A SPORTS club that has been at the heart of the Mill Hill community for the last 150 years could lose its home after Barnet Council almost doubled its rent.

Mill Hill Village Sports Club faces an uncertain future after the authority decided to increase the rent for its in Burton Hole Lane home from £7,400 to £13,500 each year.

Club chairman Ted Kelly said that the club, which is already struggling financially, will not survive if it is forced from the ground it has called home since the Second World War.

“We’re scraping the barrel to pay the rates and utility bills and we need to pay for improvements. We’re struggling to just survive. It’s hand to mouth at the moment.

“We need help from the local authority, rather than them asking for more money.”

The club, which today provides football and cricket for 200 children and 100 adults on its home on the edge of the Green Belt, was etablished in 1868 and has been in the borough ever since.

It was based at Nan Clark’s Lane until 1942, when its original home was adopted by the Ministry of Defence to be used to house anti-aircraft guns.

The club approached what was then the Hendon District Council and was granted a lease on its current home, where it has served the community ever since.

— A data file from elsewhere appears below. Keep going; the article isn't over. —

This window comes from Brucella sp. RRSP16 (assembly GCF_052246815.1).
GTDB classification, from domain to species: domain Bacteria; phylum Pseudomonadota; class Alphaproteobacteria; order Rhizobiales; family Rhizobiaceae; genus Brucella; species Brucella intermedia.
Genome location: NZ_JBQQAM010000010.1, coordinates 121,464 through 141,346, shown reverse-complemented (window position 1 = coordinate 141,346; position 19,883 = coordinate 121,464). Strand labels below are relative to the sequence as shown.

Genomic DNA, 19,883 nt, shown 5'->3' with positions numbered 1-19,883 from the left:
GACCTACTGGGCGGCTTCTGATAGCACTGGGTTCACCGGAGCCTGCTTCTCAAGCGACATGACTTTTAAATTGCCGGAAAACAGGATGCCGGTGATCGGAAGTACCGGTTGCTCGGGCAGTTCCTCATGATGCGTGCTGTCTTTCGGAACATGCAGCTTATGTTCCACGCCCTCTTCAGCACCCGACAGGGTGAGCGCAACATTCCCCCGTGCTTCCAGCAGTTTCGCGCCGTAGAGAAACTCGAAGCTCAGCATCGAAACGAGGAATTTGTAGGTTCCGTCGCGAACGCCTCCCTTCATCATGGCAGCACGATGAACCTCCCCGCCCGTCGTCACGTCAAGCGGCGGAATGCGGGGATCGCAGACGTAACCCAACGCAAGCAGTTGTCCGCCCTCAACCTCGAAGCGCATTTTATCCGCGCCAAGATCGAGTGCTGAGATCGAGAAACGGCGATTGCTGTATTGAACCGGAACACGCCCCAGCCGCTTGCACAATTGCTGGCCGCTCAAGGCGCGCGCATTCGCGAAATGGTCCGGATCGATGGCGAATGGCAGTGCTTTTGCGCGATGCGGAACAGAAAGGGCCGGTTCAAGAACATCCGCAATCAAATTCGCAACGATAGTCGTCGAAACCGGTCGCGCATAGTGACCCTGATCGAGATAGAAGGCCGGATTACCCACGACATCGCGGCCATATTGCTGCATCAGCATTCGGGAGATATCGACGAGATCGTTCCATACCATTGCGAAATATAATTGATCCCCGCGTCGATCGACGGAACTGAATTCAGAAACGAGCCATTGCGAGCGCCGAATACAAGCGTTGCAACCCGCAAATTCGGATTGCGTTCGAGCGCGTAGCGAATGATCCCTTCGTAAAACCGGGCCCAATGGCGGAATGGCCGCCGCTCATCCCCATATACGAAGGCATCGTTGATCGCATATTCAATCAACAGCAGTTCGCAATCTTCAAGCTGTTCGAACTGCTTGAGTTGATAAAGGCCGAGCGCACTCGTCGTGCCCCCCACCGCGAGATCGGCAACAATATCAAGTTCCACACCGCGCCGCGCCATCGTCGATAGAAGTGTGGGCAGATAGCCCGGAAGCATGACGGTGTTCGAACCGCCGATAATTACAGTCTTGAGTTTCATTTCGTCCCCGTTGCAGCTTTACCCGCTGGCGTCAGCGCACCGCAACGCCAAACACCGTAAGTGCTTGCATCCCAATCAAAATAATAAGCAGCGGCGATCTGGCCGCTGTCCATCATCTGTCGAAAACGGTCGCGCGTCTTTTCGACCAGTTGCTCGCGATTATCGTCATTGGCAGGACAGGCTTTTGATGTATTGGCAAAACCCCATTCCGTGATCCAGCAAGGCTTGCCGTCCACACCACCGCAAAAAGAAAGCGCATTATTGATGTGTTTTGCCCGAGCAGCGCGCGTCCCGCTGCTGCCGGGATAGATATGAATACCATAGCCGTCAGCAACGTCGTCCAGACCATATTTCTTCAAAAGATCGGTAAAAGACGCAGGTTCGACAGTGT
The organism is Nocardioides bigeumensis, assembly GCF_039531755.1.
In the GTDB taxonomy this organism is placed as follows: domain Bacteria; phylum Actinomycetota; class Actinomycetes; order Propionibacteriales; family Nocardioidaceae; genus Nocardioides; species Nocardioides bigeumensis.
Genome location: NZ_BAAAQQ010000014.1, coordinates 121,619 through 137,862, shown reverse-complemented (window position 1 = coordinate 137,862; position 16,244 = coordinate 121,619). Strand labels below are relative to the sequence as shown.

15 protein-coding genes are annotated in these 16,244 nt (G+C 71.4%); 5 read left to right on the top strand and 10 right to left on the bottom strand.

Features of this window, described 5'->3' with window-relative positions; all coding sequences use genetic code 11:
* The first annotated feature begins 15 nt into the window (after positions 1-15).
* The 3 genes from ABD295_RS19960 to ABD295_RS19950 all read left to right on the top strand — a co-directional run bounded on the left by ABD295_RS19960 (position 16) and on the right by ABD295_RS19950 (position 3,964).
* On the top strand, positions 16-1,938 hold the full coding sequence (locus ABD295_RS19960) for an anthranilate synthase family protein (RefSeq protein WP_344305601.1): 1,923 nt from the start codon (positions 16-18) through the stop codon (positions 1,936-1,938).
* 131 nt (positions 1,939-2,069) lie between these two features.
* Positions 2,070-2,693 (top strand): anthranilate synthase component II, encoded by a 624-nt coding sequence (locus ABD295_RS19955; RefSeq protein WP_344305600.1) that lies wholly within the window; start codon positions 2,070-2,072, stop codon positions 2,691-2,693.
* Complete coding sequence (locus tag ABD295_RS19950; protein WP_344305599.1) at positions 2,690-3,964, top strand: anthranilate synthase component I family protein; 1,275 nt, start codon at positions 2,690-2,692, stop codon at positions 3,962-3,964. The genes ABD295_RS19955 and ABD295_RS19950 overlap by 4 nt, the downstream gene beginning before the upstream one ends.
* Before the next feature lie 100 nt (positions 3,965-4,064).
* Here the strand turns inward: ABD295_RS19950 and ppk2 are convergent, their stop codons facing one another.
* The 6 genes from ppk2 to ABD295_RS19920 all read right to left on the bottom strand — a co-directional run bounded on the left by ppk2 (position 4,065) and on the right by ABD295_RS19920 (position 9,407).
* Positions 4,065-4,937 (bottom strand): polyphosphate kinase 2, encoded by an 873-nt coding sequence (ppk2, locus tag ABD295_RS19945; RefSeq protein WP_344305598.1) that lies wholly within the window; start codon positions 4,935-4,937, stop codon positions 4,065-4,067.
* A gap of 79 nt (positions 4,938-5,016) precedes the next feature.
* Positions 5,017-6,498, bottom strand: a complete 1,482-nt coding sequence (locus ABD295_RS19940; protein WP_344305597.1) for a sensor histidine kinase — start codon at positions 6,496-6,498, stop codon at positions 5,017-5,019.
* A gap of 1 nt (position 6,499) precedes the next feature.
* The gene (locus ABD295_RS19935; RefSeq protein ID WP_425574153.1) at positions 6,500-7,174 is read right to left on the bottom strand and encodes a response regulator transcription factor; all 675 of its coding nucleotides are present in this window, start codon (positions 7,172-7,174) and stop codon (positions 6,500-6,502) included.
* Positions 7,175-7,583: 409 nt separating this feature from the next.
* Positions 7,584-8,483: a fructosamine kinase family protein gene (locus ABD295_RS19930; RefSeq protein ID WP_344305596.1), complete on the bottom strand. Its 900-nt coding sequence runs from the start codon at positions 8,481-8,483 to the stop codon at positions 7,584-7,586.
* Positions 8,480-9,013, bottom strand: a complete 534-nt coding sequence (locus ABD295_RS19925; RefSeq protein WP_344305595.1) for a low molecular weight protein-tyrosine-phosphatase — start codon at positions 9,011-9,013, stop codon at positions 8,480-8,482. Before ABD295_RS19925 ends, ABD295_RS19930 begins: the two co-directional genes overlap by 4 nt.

It relies entirely on the small fees from members, and was hit hard by a cold winter that prevented the ground from being used.

Mr Kelly said: “There’s nowhere for us to move to. Sports grounds are closing down everywhere and if we have to leave here we would disappear.

“If we’re forced out the land will be left derelict, and there will be no more sport.”

A spokeswoman for Barnet Council said the authority has proposed a market based rent "in accordance with existing council policies".

She added: "The existing rent was on a lease which was last reviewd in 1999. We have not yet concluded negotiations with the club."

Mill Hill councillor John Hart has secured a meeting with Mike Freer, the leader of the council, to present the case for a three to five year rental holiday to help the club survive.

He said: “I want to help the club survive. With the problems we have with obesity, we’re supposed to be trying to get young people off their botties and playing sport.

“I have to convince the leader that this is a goodun. But what the club really needs is some sponsors. There’s plenty of rich people around here, some of them must like cricket.”